Fulton County, Pennsylvania – a community making a stand for life.

Overdose Central

Fulton County, Pennsylvania lies in a lush valley surrounded by hills and picture perfect hollows. While a large county geographically speaking, 438 square miles, the population is only a little under 15,000. For many, it is a slice of heaven. For others, a living hell. You see, a 2016 University of Pittsburgh study showed that Fulton County has the highest overdose death rate of any county in the state of Pennsylvania.

The opioid crisis is a plague and looking close one uncovers a myriad of factors devastating our families and communities.

A Community Heals

Although initiated because of tragedy, it was a great honor to help this community heal by working with a task force created to combat this horror, Project SAAFE. The plan was to spend a day with the Chamber of Commerce, an addiction recovery art group, and then a community town hall to help kick off an initiative to engage the pillars of the community in the lives of those suffering.

Battling addiction is more than just finding the right treatment program or hoping for some magic pill. It requires a holistic response. In order to stay clean, one must rebuild their life and discover the kind of meaning and purpose that drives us to move forward amidst struggles. Planning for the event, I recalled a group I led with young women battling heroin addiction. A young lady, about 20, spoke of her heart breaking journey. She had been abused since 3 or 4, her family was completely broken and separated, all her friends used drugs, she was poor, and had been kicked out of High School before graduating. She ached for hope and a future, but the reality of her situation was sobering.

“The problem is, my life has been a wreck since I started being abused when I was little. I’m happier when I’m high. I can escape. And honestly, I think I’d rather die getting high than live with nothing to be happy about.”

Truth there folks. We tell a young woman traumatized in the worst ways, “hang in there honey, it’ll get better, don’t do drugs.” For all practical purposes we walk away. Then we point fingers when we should be looking in the mirror. When was the last time you engaged “the least of these” and responded to their needs in a one-on-one personal way? And then did it consistently.

We must look in the mirror

Fulton County was able to look in the mirror. We started that day with the Chamber of Commerce. It was a packed house at lunch to hear my talk and begin the discussion on how the business community could better respond to this epidemic. The message was simple, you must give them an alternative. You must invest in your community by taking a chance on the most vulnerable. True living is the only alternative to the temporal escapes that keep people laboring with their demons. Living begins with housing and employment. We need more individuals and businesses willing to take a chance on people and make that crucial investment in the human spirit.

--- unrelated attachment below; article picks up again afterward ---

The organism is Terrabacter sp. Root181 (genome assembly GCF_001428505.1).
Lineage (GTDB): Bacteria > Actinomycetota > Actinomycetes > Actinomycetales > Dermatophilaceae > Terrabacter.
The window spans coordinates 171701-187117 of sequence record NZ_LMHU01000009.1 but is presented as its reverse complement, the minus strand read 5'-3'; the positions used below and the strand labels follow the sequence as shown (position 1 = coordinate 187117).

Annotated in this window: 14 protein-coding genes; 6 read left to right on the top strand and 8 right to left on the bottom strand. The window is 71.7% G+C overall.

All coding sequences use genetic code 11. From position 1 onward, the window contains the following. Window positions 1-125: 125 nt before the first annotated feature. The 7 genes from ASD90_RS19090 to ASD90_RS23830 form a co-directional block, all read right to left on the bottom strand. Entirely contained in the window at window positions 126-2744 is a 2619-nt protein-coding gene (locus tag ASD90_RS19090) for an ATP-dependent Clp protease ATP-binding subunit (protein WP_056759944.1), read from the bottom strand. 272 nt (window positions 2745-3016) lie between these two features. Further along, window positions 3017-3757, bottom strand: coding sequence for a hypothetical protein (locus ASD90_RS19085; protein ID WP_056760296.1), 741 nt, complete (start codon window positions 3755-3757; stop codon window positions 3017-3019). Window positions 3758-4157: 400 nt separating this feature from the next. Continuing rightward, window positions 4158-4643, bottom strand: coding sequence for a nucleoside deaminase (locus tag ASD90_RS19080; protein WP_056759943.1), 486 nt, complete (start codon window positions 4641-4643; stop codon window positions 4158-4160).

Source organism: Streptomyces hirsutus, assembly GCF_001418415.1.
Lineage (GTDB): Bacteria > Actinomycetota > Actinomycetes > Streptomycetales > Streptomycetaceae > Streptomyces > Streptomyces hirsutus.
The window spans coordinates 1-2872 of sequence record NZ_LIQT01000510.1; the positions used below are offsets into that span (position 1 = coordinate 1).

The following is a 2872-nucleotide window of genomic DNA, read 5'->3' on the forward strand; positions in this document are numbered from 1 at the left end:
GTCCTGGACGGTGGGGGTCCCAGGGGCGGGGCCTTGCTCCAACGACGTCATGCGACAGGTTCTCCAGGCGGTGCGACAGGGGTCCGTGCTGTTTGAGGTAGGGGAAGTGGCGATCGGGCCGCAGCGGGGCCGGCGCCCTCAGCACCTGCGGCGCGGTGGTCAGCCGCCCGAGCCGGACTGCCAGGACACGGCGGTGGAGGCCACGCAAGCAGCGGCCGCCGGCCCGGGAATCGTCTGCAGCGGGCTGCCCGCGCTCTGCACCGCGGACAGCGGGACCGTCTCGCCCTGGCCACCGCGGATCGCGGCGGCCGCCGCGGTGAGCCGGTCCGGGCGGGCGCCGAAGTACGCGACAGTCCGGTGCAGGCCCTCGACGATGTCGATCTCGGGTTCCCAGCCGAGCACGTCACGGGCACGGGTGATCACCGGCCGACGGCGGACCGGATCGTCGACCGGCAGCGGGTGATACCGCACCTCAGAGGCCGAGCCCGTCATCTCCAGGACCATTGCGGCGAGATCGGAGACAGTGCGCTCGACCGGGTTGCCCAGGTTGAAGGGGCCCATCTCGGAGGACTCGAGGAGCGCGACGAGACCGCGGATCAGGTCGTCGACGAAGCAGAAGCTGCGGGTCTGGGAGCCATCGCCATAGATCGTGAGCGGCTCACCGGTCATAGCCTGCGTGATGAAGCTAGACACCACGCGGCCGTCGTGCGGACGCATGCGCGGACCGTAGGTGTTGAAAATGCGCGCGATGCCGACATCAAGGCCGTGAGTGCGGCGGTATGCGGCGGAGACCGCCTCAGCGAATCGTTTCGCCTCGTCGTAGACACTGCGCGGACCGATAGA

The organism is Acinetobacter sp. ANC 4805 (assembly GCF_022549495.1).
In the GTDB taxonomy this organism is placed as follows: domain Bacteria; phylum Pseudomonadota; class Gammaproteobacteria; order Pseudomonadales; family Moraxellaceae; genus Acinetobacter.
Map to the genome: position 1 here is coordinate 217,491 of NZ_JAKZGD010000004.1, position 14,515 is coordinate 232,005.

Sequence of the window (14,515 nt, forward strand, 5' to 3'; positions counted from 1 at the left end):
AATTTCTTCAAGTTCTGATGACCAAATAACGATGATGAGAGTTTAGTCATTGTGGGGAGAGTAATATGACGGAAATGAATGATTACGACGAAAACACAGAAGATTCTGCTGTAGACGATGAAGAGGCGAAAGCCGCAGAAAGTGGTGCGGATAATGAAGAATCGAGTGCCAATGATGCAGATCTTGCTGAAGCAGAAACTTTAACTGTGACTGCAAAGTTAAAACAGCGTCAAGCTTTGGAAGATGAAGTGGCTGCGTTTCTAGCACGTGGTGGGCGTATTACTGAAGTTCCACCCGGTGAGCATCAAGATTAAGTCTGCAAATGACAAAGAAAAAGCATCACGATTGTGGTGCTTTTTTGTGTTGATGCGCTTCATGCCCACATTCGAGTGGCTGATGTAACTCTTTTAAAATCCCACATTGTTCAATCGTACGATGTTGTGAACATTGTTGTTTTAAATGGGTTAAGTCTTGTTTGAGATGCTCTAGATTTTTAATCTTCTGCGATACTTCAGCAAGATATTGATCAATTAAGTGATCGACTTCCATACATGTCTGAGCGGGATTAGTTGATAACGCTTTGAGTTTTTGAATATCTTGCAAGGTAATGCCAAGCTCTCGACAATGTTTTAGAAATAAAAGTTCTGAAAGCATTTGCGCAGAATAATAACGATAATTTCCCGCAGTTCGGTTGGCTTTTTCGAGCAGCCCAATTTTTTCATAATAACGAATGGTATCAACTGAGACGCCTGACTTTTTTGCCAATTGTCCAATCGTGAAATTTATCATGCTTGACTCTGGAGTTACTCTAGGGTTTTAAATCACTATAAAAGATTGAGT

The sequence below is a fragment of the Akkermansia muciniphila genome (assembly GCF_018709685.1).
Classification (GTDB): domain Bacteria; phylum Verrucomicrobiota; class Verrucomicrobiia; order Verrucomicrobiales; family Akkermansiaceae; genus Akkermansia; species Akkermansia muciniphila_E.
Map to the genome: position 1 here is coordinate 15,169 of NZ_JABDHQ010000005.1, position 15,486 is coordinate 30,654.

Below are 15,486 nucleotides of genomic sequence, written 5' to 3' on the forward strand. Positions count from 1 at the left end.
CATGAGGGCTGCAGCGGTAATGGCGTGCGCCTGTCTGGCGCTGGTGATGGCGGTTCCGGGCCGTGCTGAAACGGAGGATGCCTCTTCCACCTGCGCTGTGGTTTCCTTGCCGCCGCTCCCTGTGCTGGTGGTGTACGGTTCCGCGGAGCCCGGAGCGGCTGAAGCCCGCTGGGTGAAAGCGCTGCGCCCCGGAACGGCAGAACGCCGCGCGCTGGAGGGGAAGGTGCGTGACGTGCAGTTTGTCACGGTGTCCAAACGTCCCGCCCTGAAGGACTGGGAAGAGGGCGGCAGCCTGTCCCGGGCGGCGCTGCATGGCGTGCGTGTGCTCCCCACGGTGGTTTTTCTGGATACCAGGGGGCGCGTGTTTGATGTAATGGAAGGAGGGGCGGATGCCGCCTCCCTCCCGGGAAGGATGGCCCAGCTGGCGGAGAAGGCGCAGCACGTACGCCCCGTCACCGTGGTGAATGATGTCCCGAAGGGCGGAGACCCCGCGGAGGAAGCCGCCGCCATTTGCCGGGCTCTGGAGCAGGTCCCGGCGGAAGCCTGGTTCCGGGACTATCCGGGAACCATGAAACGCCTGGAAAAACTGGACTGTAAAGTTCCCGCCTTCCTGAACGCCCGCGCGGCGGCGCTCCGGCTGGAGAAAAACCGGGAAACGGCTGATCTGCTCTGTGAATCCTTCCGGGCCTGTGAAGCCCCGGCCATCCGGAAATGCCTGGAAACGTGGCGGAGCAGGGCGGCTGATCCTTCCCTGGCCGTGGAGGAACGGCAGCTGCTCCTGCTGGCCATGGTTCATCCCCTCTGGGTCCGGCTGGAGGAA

The talk was well received and multiple businesses on the spot agreed to do more to hire those in recovery.

After the Chamber of Commerce event, I spoke to a group of recovering addicts who use art as a means to heal. What a great tool. When we see that something good can be created using the pain of our brokenness, it reveals the hope we all desire to live by. We want our lives to matter and hopefully leave a legacy of something bigger than ourselves. In their art, you can see through the scarred faces of damaged lives and see people wanting to take the necessary steps to heal and create something new and good.

Building community synergy

Finally, in the evening I spoke at the local United Methodist Church for a live-streamed town hall. This was intended to create synergy in the community and reinforce the need for a holistic response. We must help people change their lives, not just give them a few tools and a pat on the back. That doesn’t work. It takes a committed community to help someone who has faced continual life trauma rebuild their lives economically, physically, mentally, and spiritually. Broken communities, separated families, and poor relationships create an environment where the broken don’t have a landing pad of social support. As many studies have shown, nothing puts a human being at higher risk than poor social support.

The true plague of our world today? Not drugs. That is a symptom. No, it’s the breaking apart of our social fabric, an epidemic of loneliness and isolation. In the dark, the demons come and despair grows. What will you do?

Join us and make a stand in your community. We must rebuild the relationships and communities that have eroded and left us with a devastation that is only getting worse.

August 24, 2017

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